The Crosby Fund for Haitian Education also offers a wide range of additional academic support at their Education Center in Haiti’s Artibonite Valley.

Where is the organization today?

The numbers are nothing short of staggering.

A total of 523 students are now supported under the organization’s banner including 98 in post-secondary schools, 53 at university and 45 in medical technician or vocational training facilities. More than 80 schools across the Artibonite Valley are now involved in the program.

More than 90 percent of the Crosby Fund’s scholarship students advance to university or technical school and subsequently, CFHE graduates are employed at three times the national average.

Moreover, Faulkner Hunt of Lyme, who serves as CFHE’s Marketing Director, states, “Our goal is to get kids educated,” not just as an end in itself, but, “To get them to a place where they are gainfully employed.”

Has establishing the CFHE had any unexpected effects?

The project has been life-changing for Becky on a personal level in many ways.

Most significantly, when the CFHE had reached a total of around 300 students under its wing, she felt she had to step down from her role as Associate Minister at the FCCOL — a position she had taken after Catherine Zall’s departure (Zall had followed Bruch) — and devote her energies full-time to the fast-growing organization.

The Medical Center in Liancourt, Haiti, which is named after Becky Crosby.

She explains that she stepped down with three clear objectives in mind.

The first was to find or build some sort of “permanent place” for the CFHE, which could both house the staff and offer classroom space. The second was to establish an endowment fund and the third, and perhaps most important, to set up “some sort of staff in the US” to work on “succession planning” for the organization to establish continuity for it in perpetuity.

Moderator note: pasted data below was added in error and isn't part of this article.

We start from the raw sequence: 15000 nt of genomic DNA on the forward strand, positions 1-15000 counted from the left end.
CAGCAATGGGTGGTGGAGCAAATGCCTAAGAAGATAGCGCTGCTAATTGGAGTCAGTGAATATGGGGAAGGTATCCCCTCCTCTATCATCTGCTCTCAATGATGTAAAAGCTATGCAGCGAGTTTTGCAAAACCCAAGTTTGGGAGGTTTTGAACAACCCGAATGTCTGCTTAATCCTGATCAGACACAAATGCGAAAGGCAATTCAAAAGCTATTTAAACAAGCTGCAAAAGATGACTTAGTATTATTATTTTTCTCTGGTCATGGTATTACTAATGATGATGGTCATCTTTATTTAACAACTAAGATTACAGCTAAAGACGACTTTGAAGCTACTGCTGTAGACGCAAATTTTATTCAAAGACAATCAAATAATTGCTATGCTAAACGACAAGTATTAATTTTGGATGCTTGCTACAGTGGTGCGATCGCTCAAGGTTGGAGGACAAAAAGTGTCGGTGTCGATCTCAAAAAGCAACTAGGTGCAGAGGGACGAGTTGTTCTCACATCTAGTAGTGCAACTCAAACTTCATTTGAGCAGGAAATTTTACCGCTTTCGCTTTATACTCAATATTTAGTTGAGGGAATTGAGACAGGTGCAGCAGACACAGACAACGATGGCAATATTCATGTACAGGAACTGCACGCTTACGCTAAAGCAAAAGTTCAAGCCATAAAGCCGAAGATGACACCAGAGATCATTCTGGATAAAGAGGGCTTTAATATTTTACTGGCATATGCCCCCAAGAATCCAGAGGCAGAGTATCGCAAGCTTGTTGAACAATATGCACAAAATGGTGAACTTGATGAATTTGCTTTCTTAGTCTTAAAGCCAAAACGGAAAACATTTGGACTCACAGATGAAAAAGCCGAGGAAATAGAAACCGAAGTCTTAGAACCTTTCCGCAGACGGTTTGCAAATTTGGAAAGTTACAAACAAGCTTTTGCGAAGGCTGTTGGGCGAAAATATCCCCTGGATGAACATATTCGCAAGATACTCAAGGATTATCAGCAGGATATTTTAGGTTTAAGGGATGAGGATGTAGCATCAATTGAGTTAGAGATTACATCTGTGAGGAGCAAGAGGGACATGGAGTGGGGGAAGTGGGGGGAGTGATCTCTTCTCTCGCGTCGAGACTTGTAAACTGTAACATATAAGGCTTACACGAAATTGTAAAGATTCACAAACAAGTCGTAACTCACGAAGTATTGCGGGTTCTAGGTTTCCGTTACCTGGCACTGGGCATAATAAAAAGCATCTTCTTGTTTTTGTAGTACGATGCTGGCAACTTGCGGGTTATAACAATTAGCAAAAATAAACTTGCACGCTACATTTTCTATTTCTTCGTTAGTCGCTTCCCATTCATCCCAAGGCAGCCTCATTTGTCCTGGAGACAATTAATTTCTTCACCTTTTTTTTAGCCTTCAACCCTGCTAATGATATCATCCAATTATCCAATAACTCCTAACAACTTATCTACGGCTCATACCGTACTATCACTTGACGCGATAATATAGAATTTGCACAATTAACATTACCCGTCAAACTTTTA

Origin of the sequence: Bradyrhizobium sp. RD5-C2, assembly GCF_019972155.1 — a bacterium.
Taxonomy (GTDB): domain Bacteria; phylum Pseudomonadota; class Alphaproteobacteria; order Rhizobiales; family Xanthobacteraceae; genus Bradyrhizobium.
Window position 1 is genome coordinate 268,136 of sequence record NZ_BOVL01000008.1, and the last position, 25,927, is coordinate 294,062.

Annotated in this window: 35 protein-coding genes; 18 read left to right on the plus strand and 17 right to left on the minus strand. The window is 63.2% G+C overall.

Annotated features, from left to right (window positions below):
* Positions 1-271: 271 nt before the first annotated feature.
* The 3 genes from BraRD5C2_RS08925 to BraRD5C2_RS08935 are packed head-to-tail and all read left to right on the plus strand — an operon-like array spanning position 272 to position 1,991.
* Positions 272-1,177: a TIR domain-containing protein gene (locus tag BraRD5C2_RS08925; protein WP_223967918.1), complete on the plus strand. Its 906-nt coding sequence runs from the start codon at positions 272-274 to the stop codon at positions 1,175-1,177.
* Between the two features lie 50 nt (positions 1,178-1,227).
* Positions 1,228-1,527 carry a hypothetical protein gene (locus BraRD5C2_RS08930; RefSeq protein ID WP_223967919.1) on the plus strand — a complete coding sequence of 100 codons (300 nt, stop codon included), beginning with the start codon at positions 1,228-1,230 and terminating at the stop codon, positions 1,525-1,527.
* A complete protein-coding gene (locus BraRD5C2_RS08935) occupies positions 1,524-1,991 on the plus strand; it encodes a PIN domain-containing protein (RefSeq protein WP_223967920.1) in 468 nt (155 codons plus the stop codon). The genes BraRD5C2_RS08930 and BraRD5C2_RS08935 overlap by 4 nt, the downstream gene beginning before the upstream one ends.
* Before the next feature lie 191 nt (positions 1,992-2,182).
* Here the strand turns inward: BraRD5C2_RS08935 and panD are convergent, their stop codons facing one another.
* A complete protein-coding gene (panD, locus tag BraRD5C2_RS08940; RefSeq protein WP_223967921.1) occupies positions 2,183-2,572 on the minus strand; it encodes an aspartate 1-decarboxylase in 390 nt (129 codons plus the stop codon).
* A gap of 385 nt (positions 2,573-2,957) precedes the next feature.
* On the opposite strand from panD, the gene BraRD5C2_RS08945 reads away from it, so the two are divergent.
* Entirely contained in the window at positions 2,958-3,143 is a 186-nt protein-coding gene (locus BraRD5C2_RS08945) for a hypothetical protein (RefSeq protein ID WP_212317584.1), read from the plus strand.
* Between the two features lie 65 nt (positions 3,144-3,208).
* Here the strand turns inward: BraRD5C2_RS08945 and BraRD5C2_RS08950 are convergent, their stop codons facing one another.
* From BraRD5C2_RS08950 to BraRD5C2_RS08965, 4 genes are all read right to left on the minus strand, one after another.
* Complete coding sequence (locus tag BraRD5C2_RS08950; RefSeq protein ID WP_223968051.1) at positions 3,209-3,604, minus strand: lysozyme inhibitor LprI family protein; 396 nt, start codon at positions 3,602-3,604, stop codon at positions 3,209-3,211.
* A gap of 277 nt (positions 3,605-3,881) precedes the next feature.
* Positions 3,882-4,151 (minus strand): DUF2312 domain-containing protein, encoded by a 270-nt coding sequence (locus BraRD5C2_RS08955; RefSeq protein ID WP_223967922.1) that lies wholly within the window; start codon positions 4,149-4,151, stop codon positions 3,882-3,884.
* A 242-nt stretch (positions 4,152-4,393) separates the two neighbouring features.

Becky says proudly, “All of this things are now in place,” which in turn has helped enormously with “Planning for the future.”

Building the Education Center in Deschapelles met the first goal. The three classrooms and and computer lab allow for a wide range of tutoring opportunities, which Becky emphasizes are extremely important, mentioning, “Math is a huge problem.”

Literacy, especially among adults, is another major challenge. “The students’ parents could not read or write … they had no idea how to read a report card,” Becky explains. The CFHE follows a state-run literacy program for adults, which currently has 56 students enrolled, but has recently adopted a youth literacy program sponsored by USAID, which had 52 students registered in January 2021.

With more than a trace of emotion in her voice, Becky said, “It is so moving to see someone my own age struggling to write their own name … and then go back [after the program has been completed] and see them writing easily. It is very, very touching.”

How are the students selected who are to receive scholarships?

Becky explains, “We have a great staff in Haiti, which includes six graduates of our program.” Using their knowledge of the community, they select candidates whom they determine will benefit from financial support. The process clearly works since the graduation rate of students supported by CFHE is significantly higher than the national average.

The 2020-2021 academic year saw 221 scholarships granted to secondary students in grades 7 to Philo (a 13th college preparatory year.) These students attend 37 schools in the region.

Apart from scholarships and tutoring, another piece of the Crosby Foundation’s work is their career development program. Becky says passionately, “Graduates need jobs … it’s tough to get a job … we’re trying to keep them in Haiti.” The program assists graduates in securing internships and jobs across Haiti, and Crosby points out it has already produced doctors, nurses, computer programmers and administrators, most of whom are now employed in Haiti.